ZIMBABWE is experiencing many scarcities and shortages.
These include energy supplies, municipal supply of water (especially in Harare), reliable telecommunications, essential foodstuffs, diverse prescription medicines, equipment and medications in hospitals, and much else.
However, one of the few items of which Zimbabwe not only does not suffer shortages but actually has a surfeit is poverty.
More than half of the country’s population is struggling to survive and maintain reasonable health on incomes below the poverty datum line (PDL), being the minimum income required to fund absolute, life-sustaining essentials.
Moreover, their incomes are mostly less than the food datum line (FDL), being the minimum income required to fund the bare essential foodstuffs necessary for the avoidance of malnutrition, and consequential ill-health.
That this is so is quite incomprehensible when the country has vast natural resources.
So great are such resources that, if effectively exploited, Zimbabwe could be one of the wealthiest countries in Africa, and virtually none of the population would be the victims of poverty.
The resources range from an agricultural potential of such magnitude that, prior to 1990, Zimbabwe was renowned as the “Breadbasket of Southern and Central Africa”. Not only did it produce enough to meet all Zimbabwe’s needs, but it also substantially exported produce to neighbouring countries.
In contrast, today the country’s agricultural production generates approximately half of the national need, and the country is very dependent upon imports and has great difficulty in funding them as Treasury is virtually broke.
The country has immense mineral wealth including platinum, diamonds, coal, nickel and lithium. In recent years Zimbabwe has enjoyed significant growth in mining sector investment and development, but that fell when Zimbabwe introduced indigenisation laws.
Similarly, Zimbabwe benefitted from a robust manufacturing sector whose products included textiles, clothing, engineering, pharmaceuticals, toiletries and cosmetics, foodstuffs, stationery, toys, and numerous others.
Industry provided much of the needs of the Zimbabwean populace, and also exported considerably to countries throughout Southern Africa and further abroad.
However, from 2008 the industrial sector has declined and many companies have been forced to close, whilst many others have downsized.
This was due to the near-total erosion of capital by hyperinflation that then prevailed, and compounded a year later by the demonetisation of the Zimbabwean currency.
As with other economic sectors, access to new capital was almost impossible for on one hand banks and financial institutions had little resources and, on the other hand, foreign investment could rarely be accessed, in consequence of the negative manner Zimbabwe pursued indigenisation.
As the economy contracted hundreds of thousands (if not millions) became unemployed, predominantly so from the agricultural and manufacturing sectors.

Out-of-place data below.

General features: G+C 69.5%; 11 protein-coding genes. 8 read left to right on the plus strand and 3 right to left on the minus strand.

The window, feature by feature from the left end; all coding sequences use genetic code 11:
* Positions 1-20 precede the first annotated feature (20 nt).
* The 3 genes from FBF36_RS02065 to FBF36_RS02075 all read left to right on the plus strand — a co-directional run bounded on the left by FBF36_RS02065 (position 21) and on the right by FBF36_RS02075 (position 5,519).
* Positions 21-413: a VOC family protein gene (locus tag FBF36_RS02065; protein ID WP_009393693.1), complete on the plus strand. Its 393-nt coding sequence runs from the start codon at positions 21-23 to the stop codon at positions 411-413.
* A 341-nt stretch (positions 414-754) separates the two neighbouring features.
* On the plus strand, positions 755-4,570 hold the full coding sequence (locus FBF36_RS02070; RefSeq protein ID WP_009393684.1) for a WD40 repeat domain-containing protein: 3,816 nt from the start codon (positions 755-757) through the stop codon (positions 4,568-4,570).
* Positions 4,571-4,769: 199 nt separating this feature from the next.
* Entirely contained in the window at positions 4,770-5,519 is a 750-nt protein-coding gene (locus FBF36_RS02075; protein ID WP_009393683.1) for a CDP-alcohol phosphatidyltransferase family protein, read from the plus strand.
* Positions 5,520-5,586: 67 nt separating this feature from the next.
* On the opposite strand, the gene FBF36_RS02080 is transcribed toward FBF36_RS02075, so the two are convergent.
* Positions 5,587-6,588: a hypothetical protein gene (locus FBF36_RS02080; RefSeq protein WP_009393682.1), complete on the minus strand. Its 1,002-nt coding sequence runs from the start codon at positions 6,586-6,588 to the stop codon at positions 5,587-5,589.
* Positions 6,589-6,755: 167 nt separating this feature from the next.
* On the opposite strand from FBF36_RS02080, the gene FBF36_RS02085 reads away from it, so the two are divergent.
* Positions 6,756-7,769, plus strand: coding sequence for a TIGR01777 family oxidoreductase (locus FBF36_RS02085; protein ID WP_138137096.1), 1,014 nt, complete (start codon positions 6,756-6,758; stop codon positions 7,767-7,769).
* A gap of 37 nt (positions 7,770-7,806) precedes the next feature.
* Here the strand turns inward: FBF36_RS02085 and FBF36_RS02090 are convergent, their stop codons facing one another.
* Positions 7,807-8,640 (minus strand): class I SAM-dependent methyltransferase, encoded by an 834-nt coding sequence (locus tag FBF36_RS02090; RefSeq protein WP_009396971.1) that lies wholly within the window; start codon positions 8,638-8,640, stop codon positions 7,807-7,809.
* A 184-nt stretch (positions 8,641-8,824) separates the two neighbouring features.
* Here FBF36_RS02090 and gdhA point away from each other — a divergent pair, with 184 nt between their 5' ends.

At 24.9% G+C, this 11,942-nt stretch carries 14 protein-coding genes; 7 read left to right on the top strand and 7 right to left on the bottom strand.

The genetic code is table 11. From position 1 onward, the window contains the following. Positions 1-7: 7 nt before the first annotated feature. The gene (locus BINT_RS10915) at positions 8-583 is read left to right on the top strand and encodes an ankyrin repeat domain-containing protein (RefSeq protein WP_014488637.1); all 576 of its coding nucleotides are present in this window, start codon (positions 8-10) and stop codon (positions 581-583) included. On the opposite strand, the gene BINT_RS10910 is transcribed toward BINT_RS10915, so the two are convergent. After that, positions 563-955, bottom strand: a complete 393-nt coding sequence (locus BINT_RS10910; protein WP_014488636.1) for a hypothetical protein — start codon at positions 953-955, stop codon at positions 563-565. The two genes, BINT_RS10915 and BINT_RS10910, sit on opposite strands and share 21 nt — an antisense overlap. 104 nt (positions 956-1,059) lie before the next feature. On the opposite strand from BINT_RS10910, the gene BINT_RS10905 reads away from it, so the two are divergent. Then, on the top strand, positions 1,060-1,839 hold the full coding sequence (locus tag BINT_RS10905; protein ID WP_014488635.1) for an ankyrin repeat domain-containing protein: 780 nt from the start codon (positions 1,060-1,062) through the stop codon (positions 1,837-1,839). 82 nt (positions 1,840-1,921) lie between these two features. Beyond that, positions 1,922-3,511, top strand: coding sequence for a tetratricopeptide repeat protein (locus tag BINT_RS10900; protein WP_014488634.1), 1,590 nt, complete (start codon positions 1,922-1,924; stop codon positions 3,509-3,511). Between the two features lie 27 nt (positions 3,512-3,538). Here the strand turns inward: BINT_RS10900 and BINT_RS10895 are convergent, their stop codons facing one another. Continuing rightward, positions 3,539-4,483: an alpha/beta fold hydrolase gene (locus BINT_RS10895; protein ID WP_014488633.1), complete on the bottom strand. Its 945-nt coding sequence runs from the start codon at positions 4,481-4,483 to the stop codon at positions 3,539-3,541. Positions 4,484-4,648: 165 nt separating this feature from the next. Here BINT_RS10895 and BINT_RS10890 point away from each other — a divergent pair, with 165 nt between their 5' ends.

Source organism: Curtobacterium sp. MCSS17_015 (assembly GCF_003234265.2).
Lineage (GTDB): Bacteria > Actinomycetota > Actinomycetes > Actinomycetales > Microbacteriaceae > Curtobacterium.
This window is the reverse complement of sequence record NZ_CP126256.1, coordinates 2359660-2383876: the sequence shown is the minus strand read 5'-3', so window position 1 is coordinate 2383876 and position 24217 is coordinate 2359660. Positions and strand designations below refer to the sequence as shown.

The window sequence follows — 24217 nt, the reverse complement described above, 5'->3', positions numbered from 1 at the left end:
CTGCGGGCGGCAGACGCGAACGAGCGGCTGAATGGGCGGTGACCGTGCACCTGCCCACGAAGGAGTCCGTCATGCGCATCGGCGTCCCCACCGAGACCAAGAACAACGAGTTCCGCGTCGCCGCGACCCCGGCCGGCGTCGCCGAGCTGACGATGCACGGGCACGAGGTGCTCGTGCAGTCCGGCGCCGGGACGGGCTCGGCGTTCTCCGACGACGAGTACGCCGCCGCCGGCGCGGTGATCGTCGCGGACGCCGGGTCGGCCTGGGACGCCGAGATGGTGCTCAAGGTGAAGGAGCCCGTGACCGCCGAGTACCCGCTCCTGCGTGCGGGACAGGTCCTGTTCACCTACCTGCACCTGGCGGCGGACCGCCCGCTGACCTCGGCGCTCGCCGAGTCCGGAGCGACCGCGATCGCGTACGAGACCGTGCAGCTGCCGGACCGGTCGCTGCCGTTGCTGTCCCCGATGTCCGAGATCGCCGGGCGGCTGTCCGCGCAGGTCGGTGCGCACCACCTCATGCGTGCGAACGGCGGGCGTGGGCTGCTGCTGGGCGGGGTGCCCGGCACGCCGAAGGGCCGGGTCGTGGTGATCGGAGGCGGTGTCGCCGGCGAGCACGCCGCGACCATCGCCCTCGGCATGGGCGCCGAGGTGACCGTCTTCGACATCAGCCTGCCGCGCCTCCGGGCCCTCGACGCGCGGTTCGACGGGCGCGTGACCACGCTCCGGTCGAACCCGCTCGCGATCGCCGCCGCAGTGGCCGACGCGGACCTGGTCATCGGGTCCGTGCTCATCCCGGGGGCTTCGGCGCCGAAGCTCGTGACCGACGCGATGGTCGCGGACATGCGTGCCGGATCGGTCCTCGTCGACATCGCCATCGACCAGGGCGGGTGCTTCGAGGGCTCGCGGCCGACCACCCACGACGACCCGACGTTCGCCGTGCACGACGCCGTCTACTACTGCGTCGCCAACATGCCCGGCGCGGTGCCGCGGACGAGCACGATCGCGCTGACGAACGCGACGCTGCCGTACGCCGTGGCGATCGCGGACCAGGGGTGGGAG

The unemployed desperately sought alternative employment, mostly without success.
Many then left to seek employment in other regional countries and overseas.
Due to the number that departed and deaths attributable to HIV/Aids, the country’s population contracted from 15 million to approximately 12,8 million.
Of those, an estimated 7,5 million (exclusive of children and the aged) were potential employees but, in reality, less than 1 million had formal sector employment.
Fortuitously, much of the immense unemployment has been addressed by small and medium enterprises (SMEs).
Recently, Small and Medium Enterprises minister Sithembiso Nyoni disclosed Zimbabwe now has over 2,8 million small businesses, which businesses have created 5,7 million jobs, and which enterprises benefit from US$7,4 billion in circulation within the sector.
However, with over one million being totally unemployed, and with most of those employed receiving wages below the PDL their families, and many other dependants, are poverty-stricken. Many can hardly afford accommodation, but sleep in the streets or sanitary lanes.
Many others can only marginally fund accommodation, housing as many as eight persons in a room.
Similarly, they do not have the funding for essential utilities and services, including electricity, water, refuse removal, transport, medical expenses and school fees.
Compounding the intensity of poverty in Zimbabwe is that not only are most employers unable to pay competitive salaries and wages, but it is not infrequent for employers to delay wage payments due to an insufficiency of cash to pay the worker timeously.
Thus Zimbabwe has a far greater number under poverty than should be the case when the magnitude of available economic resources and skills is taken into account. The major catalyst of the surfeit of poverty is government and its exceptionally counterproductive economic policies.
Were government to pursue conducive economic policies including motivating potential investors, billions of dollars would flow into Zimbabwe as investment in industry, mining, tourism and agriculture.
The economy would recover immensely and poverty massively diminish.